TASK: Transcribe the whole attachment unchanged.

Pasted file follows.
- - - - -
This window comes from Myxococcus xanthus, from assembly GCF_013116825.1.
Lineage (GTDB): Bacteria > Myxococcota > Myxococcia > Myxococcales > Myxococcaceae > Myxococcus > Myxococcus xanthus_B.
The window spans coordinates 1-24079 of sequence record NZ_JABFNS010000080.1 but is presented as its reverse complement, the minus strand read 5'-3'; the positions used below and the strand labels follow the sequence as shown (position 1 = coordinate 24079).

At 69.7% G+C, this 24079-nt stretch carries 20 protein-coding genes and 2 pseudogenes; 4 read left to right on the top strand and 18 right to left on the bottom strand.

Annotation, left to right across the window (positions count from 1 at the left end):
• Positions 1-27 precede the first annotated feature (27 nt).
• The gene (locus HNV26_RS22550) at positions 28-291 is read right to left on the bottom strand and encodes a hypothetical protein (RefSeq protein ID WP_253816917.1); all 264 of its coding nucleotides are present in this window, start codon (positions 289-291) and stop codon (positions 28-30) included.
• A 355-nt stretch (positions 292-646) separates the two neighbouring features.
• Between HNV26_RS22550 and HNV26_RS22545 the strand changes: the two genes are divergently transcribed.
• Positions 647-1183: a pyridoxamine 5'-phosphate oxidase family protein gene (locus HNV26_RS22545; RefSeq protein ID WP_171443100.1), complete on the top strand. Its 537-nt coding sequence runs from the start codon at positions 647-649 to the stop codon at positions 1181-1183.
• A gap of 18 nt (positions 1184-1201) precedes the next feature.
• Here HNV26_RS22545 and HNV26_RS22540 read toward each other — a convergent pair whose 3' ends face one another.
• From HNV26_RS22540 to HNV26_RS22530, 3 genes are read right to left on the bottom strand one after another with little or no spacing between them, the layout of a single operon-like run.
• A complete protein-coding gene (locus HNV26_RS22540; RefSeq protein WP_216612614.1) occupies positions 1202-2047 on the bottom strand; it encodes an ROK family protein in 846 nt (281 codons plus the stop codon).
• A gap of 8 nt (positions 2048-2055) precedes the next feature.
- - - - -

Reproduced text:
This window comes from Myxococcus xanthus, from assembly GCF_013116825.1.
Lineage (GTDB): Bacteria > Myxococcota > Myxococcia > Myxococcales > Myxococcaceae > Myxococcus > Myxococcus xanthus_B.
The window spans coordinates 1-24079 of sequence record NZ_JABFNS010000080.1 but is presented as its reverse complement, the minus strand read 5'-3'; the positions used below and the strand labels follow the sequence as shown (position 1 = coordinate 24079).

At 69.7% G+C, this 24079-nt stretch carries 20 protein-coding genes and 2 pseudogenes; 4 read left to right on the top strand and 18 right to left on the bottom strand.

Annotation, left to right across the window (positions count from 1 at the left end):
• Positions 1-27 precede the first annotated feature (27 nt).
• The gene (locus HNV26_RS22550) at positions 28-291 is read right to left on the bottom strand and encodes a hypothetical protein (RefSeq protein ID WP_253816917.1); all 264 of its coding nucleotides are present in this window, start codon (positions 289-291) and stop codon (positions 28-30) included.
• A 355-nt stretch (positions 292-646) separates the two neighbouring features.
• Between HNV26_RS22550 and HNV26_RS22545 the strand changes: the two genes are divergently transcribed.
• Positions 647-1183: a pyridoxamine 5'-phosphate oxidase family protein gene (locus HNV26_RS22545; RefSeq protein ID WP_171443100.1), complete on the top strand. Its 537-nt coding sequence runs from the start codon at positions 647-649 to the stop codon at positions 1181-1183.
• A gap of 18 nt (positions 1184-1201) precedes the next feature.
• Here HNV26_RS22545 and HNV26_RS22540 read toward each other — a convergent pair whose 3' ends face one another.
• From HNV26_RS22540 to HNV26_RS22530, 3 genes are read right to left on the bottom strand one after another with little or no spacing between them, the layout of a single operon-like run.
• A complete protein-coding gene (locus HNV26_RS22540; RefSeq protein WP_216612614.1) occupies positions 1202-2047 on the bottom strand; it encodes an ROK family protein in 846 nt (281 codons plus the stop codon).
• A gap of 8 nt (positions 2048-2055) precedes the next feature.